Morning Sun, A Documentary Film | About the Filmmakers
MORNING SUN (2003) Produced and Directed by
About the Long Bow Group
Produced and Directed by Carma Hinton and Richard Gordon, and Edited by David Carnochan:
THE GATE OF HEAVENLY PEACE
(1995), a documentary exploring the 1989 protest movement in the
context of the political habits and attitudes that have come to
inform public life in China over the past century.
THE GATE OF HEAVENLY PEACE has received several awards,
including a George Foster Peabody Award, and both the
International Critics Prize and Best Social and Political
Documentary at the Banff Television Festival. (Associate Director
and Co-Writer Geremie Barmé)
(2003), a sixteen-minute film about rural New Year's festivities
and rituals in southern China.
SELECTED AWARDS & FEATURED SCREENING
2004-2003: MORNING SUN: John E. O'Connor Film Award -
American Historical Association; Berlin Film Festival, Hong Kong
Film Festival, Banff Television Festival, San Francisco
International Asian American Film Festival, Seattle Film Festival,
SilverDocs (AFI/Discovery Channel), Vancouver Film Festival, Film
Forum - New York, Museum of Fine Arts - Boston.
About the Directors of Morning Sun:
Director, Producer, and Interviewer Carma Hinton was born in Beijing in 1949, and lived there until she was twenty-one; Chinese is her first language and culture. She is a scholar as well as a filmmaker. She has a Ph.D. in Art History from Harvard University and is a Clarence J. Robinson Professor of Visual Culture and Chinese Studies at George Mason University. She has also taught courses in Chinese language, history, and culture at Swarthmore, Middlebury, Wellesley and Northeastern. The Morning Sun project has been deeply influenced by Hinton’s personal and first-hand understanding of the politics and history of the period, and her direct witness of and participation in many of the events of the Cultural Revolution, which began when she was sixteen years old. All interviews were conducted by Hinton in Chinese.
Director, Producer and Writer Geremie R. Barmé lived and studied in China during the last years of the Cultural Revolution. He is the author of two collections of essays in Chinese, coeditor of Seeds of Fire: Chinese Voices of Conscience (New York, 1988) and New Ghosts, Old Dreams: Chinese Rebel Voices (New York, 1992). He is the author of Shades of Mao: The Posthumous Cult of the Great Leader (New York, 1996), In the Red: On Contemporary Chinese Culture (New York, 1999), and An Artistic Exile: A Life of Feng Zikai (1898-1975) (Berkeley, 2002), and editor and main translator of the journalist Sang Ye’s latest volume of Chinese oral histories, Chairman Mao’s Ark: The People on the People’s Republic (forthcoming, 2003). His many translations include Ba Jin’s essays, Random Thoughts (Hong Kong, 1984), and the Cultural Revolution memoirs of Yang Jiang, Lost in the Crowd (Melbourne 1989). He was an associate director and co-writer of the documentary film The Gate of Heavenly Peace (1995). He is a research Professor in the Division of Pacific and Asian History, Research School of Pacific and Asian Studies, Australian National University where he is also the editor of the journal East Asian History.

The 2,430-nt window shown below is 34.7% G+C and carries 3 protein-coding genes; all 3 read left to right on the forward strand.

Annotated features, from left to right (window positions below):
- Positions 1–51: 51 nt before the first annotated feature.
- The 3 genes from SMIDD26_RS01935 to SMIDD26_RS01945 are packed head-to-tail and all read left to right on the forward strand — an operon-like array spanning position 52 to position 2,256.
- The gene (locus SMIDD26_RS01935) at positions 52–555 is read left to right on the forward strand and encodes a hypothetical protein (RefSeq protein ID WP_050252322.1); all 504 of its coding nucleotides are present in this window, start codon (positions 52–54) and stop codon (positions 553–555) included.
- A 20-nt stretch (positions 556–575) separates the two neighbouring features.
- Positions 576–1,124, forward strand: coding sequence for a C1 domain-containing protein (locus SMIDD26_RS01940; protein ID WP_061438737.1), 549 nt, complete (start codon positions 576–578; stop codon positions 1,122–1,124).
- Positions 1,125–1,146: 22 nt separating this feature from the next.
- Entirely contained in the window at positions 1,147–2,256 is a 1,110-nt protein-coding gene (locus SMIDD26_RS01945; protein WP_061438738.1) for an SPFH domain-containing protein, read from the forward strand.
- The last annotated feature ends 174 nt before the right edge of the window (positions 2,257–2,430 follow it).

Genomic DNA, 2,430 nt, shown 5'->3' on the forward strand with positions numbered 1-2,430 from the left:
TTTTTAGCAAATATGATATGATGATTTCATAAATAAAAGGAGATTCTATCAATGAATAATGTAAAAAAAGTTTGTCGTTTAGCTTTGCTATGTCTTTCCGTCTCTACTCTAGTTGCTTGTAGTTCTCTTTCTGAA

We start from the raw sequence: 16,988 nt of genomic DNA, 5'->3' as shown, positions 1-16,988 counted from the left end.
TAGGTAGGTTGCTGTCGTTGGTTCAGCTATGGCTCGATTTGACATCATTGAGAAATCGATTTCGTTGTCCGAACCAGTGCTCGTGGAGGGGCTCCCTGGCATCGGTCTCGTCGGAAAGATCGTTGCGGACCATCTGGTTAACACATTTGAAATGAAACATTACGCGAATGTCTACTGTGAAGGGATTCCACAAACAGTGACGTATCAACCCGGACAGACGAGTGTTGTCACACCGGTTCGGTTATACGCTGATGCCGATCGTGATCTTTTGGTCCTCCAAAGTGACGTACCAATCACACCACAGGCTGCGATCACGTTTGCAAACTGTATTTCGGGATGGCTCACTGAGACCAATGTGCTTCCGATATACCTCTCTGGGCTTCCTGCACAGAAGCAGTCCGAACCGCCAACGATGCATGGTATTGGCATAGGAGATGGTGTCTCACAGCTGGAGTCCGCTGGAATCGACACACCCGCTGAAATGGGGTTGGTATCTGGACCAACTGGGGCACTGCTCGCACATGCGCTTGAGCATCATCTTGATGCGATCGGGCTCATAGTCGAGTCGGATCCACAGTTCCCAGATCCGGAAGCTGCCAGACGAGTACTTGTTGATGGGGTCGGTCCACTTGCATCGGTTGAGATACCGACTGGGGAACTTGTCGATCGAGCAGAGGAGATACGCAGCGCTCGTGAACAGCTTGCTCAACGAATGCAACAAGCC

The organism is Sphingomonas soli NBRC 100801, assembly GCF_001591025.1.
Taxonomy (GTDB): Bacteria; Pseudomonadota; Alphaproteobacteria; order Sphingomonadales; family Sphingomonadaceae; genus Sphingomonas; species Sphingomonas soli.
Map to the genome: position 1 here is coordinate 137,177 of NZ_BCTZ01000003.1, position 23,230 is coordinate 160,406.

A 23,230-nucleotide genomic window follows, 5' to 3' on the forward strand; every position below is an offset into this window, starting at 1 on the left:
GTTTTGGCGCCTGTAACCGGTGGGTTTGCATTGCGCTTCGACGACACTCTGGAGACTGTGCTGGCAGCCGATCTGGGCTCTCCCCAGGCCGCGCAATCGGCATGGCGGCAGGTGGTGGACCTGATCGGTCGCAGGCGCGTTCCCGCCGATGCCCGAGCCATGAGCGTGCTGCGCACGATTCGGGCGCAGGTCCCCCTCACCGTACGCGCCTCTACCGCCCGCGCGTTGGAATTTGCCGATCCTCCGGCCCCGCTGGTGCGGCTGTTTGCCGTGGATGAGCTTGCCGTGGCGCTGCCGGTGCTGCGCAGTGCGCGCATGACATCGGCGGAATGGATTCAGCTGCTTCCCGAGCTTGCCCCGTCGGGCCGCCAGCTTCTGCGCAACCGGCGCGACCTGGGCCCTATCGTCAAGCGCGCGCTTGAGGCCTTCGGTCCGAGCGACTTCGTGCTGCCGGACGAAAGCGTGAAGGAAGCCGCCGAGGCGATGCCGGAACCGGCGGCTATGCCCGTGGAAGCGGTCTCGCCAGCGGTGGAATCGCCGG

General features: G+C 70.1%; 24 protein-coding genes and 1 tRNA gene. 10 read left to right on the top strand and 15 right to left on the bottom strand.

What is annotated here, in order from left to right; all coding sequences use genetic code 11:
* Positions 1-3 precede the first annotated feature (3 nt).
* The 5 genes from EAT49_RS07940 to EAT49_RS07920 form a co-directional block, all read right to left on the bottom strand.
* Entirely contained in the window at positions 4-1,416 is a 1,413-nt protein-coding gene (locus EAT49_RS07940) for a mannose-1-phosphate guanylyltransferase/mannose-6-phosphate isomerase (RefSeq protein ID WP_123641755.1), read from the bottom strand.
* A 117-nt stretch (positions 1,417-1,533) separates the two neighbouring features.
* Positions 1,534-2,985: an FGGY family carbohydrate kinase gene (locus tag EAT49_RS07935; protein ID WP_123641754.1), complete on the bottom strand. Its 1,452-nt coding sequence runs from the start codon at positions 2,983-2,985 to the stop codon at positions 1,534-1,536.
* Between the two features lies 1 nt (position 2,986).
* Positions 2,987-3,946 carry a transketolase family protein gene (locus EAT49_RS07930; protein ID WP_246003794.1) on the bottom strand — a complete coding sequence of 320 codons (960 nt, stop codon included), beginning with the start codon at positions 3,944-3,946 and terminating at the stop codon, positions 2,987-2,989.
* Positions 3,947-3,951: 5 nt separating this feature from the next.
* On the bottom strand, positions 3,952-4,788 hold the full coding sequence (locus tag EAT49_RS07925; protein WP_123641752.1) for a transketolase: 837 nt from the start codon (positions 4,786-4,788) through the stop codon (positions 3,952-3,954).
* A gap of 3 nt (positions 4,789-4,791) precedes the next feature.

Director, Producer, and Cameraman
Richard Gordon has been involved with numerous projects
in China as director of photography or producer. His credits
include work for National Geographic, the National Film Board of
Canada, NOVA, the independent feature documentary DISTANT
HARMONY: PAVAROTTI IN CHINA, and the PBS series CHINA IN
REVOLUTION. For his previous work, he was awarded a Guggenheim
Fellowship in 1986 and a Rockefeller Intercultural Film/Video
Fellowship in 1988.
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